Wednesday, March 2, 2016

SABC bans FF Plus leader Pieter Mulder from calling in to the Afrikaans radio station, RSG, after 'a request from above'.

The Freedom Front Plus political party says its leader dr Pieter Mulder was informed by the SABC that he and party officials are banned from radio call-ins and no longer allowed to participate in programmes like Praat Saam on the SABC's Afrikaans language radio station after "a request from above".

It's the latest alleged ban by the SABC to have South Africans hear the unfiltered opinions of radio callers.

SABC spokesperson Kaizer Kganyago didn't respond to a media enquiry asking about the FF Plus allegation, and what name list the SABC uses or wants to use to ensure that callers are not members of or affiliated to a specific political party.

City Press and The Sunday Times on Sunday reported that the SABC ordered staff to censor listeners' comments and not to allow people calling in to do "electioneering".

In written instructions the SABC said "Communication has been sent to all radio stations to stop having open lines for this current period before the local government elections" and that this is done to protect "the SABC against anybody who could potentially use the platform for their own benefit and also use it for electioneering".

The South African broadcasting regulator, the Independent Communications Authority of South Africa (Icasa) has now been asked to investigate, and on Tuesday the EFF party attacked the SABC in parliament and tried to table a motion slamming the South African public broadcaster for censoring open call-in lines.

Dr Pieter Mulder says he has been banned from participating further on the programme Praat Saam with Lynette Francis, who is a journalist, on Radio Sonder Grense. He had fromtime to time phoned in and participated in the radio phone-in programme.

"This ban [is] blatant censorship, servitude of the public broadcaster to the ANC government and a contravention of the SABCs editorial policy," says dr Pieter Mulder in a statement, noting that he was informed in a letter from the SABC that "there is a request from above" that in light of the possible election, party political officials must no longer be accommodated in phone-in programmes.

"Without a comprehensive list of all political officials being available to every phone-in program in South Africa, such an instruction cannot be enforced," says dr Pieter Mulder.

"In practice only certain political parties and individuals such as myself are discriminated against. We all pay license fees to make it possible for the public broadcaster to accommodate all views – not only those views that suit the SABC".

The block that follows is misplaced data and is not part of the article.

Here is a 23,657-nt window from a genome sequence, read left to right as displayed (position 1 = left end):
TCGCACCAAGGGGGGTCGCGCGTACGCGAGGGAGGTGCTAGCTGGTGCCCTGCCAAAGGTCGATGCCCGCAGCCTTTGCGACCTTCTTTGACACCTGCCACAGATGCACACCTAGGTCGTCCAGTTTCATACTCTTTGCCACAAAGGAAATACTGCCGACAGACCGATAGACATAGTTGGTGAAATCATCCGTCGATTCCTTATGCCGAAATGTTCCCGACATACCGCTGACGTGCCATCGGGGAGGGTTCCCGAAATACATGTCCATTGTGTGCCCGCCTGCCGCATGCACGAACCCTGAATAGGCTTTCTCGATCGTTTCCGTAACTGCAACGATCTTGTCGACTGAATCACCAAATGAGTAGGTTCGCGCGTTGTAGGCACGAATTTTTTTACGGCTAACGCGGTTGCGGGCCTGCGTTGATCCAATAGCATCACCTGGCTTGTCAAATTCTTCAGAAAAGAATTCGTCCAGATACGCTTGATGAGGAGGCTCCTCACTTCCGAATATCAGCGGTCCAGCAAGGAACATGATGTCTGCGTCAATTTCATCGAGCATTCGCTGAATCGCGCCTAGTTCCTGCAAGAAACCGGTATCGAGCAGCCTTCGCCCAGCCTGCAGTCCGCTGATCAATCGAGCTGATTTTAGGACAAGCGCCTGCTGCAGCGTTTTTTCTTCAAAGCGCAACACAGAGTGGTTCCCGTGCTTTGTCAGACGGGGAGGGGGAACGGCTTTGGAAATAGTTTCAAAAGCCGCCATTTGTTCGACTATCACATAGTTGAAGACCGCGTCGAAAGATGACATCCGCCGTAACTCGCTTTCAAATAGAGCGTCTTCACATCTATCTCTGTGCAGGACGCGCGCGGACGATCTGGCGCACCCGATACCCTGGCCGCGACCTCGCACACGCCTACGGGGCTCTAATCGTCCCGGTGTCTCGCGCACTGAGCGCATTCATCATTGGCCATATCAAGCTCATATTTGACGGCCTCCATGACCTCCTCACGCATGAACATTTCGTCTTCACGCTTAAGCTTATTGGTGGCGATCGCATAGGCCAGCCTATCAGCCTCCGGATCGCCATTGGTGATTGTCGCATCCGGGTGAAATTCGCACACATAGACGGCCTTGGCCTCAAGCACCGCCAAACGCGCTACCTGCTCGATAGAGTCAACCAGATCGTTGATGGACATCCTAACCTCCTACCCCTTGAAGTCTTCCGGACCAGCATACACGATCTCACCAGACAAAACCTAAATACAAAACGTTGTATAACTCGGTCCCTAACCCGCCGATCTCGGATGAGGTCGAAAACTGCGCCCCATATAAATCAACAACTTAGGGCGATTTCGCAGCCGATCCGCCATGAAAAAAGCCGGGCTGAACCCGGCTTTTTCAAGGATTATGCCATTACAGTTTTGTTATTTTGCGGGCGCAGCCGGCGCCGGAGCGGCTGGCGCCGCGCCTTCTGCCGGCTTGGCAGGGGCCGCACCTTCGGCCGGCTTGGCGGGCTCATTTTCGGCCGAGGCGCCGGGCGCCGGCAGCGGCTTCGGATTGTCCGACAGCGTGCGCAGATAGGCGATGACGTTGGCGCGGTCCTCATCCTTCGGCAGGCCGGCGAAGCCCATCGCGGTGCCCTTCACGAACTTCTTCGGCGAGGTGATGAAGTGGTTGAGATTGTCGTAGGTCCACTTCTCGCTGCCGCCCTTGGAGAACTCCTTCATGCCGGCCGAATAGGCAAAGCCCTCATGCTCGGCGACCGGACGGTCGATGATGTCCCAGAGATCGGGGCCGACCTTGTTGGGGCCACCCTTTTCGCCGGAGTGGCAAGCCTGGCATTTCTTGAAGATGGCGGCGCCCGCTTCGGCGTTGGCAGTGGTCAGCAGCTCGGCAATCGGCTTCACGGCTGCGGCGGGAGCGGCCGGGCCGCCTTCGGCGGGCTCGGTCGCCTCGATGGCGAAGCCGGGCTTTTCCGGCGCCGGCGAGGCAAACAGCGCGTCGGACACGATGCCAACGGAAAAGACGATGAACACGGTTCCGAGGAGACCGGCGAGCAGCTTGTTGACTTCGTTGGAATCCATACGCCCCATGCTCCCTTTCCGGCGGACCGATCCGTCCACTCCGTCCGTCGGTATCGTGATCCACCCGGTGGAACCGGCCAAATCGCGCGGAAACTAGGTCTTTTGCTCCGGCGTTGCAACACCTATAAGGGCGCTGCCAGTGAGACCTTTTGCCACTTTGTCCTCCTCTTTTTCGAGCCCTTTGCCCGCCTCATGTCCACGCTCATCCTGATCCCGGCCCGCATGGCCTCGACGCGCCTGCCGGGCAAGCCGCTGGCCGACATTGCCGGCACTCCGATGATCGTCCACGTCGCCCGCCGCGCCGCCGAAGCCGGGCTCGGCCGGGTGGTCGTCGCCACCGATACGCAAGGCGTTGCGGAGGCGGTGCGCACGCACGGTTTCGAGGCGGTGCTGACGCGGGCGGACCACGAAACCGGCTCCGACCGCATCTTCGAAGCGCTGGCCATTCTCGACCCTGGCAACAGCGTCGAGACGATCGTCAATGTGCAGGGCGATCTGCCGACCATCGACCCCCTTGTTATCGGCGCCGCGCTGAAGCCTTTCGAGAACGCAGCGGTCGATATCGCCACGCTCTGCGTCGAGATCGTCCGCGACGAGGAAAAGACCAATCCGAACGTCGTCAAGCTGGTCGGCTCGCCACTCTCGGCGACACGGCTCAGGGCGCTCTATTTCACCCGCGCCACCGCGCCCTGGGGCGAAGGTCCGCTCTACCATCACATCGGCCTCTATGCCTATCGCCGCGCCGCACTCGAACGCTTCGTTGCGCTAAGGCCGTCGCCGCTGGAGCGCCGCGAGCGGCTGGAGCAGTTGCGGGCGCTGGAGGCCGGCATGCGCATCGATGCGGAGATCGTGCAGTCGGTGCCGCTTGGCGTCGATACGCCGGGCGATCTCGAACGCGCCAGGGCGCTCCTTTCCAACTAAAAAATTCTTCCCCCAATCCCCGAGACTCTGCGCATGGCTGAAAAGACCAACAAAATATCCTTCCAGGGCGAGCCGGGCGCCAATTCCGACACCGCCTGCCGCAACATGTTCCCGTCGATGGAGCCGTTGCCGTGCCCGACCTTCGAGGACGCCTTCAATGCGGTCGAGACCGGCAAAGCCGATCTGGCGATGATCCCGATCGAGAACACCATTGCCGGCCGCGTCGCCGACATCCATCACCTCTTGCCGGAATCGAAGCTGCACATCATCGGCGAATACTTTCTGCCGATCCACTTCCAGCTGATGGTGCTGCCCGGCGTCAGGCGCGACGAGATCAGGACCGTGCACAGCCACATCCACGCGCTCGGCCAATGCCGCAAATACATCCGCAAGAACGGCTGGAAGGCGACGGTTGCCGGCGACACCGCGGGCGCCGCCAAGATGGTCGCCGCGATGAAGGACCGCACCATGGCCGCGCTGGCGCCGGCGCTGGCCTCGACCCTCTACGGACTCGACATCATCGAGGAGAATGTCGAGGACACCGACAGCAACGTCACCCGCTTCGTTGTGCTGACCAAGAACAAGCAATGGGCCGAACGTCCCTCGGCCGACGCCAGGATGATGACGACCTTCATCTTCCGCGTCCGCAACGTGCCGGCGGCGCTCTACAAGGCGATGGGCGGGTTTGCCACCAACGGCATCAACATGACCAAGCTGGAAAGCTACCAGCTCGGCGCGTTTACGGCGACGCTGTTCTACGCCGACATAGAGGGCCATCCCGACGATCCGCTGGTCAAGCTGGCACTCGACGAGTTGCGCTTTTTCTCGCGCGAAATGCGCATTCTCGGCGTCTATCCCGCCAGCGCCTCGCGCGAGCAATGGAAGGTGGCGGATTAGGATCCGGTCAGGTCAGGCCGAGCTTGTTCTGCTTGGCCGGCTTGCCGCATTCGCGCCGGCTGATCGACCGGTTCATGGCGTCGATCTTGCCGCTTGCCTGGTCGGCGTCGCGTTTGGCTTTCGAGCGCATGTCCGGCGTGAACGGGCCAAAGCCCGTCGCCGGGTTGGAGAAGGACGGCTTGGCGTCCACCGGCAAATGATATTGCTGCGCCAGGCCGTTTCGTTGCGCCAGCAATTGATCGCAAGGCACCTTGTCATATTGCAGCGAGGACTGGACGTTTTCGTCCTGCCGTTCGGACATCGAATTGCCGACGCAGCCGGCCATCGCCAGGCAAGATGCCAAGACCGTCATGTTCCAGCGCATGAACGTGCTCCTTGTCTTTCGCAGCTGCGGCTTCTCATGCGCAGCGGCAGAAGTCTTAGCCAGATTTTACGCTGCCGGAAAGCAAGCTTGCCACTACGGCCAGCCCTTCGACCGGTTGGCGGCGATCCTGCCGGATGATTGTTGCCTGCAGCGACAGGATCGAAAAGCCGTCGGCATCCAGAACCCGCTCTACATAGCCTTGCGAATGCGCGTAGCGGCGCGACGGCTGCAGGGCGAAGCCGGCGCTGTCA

The non-profit organisation Media Monitoring Africa (MMA) is slamming the SABC saying its open line call-in censorship decision limits freedom of expression and that it's "deeply concerning".

"Not only does this decision undermine SABC employees by suggesting that presenters and producers are unable to manage calls of a more political nature, particularly in the run up to the local government elections later in the year, but also by limiting freedom of expression, this decision undermines the South African constitution and the mandate of the SABC in promoting a diversity of views."

"What is also concerning  is that the banning  limits the SABC to the voices of only certain individuals with power. Rather the SABC, as the public broadcaster should serve all South Africans in their diversity."

"Another key concern is that editorial decisions such as these would not have been made if the public broadcaster had an up-to-date progressive, independent and innovative editorial policy in place."

"The fact that the SABC editorial policy review and updated polcieis are now 8 years overdue is not only embarrassing for the SABC but also speaks volumes about the commitment to their review and updating."

"The question we need to ask is in whose interest is the public broadcaster banning call-ins because without allowing South Africans' voices to be heard on its platforms, the SABC undermines both  freedom of expression and the citizens' right to participate in the country's democratic processes."

"This alleged decision calls for South Africans to demand an urgent investigation into these claims and call for the SABC to re-open their phones lines so that during this particularly crucial period of pre-elections our views, opinions, comments and voices can be heard," says the MMA.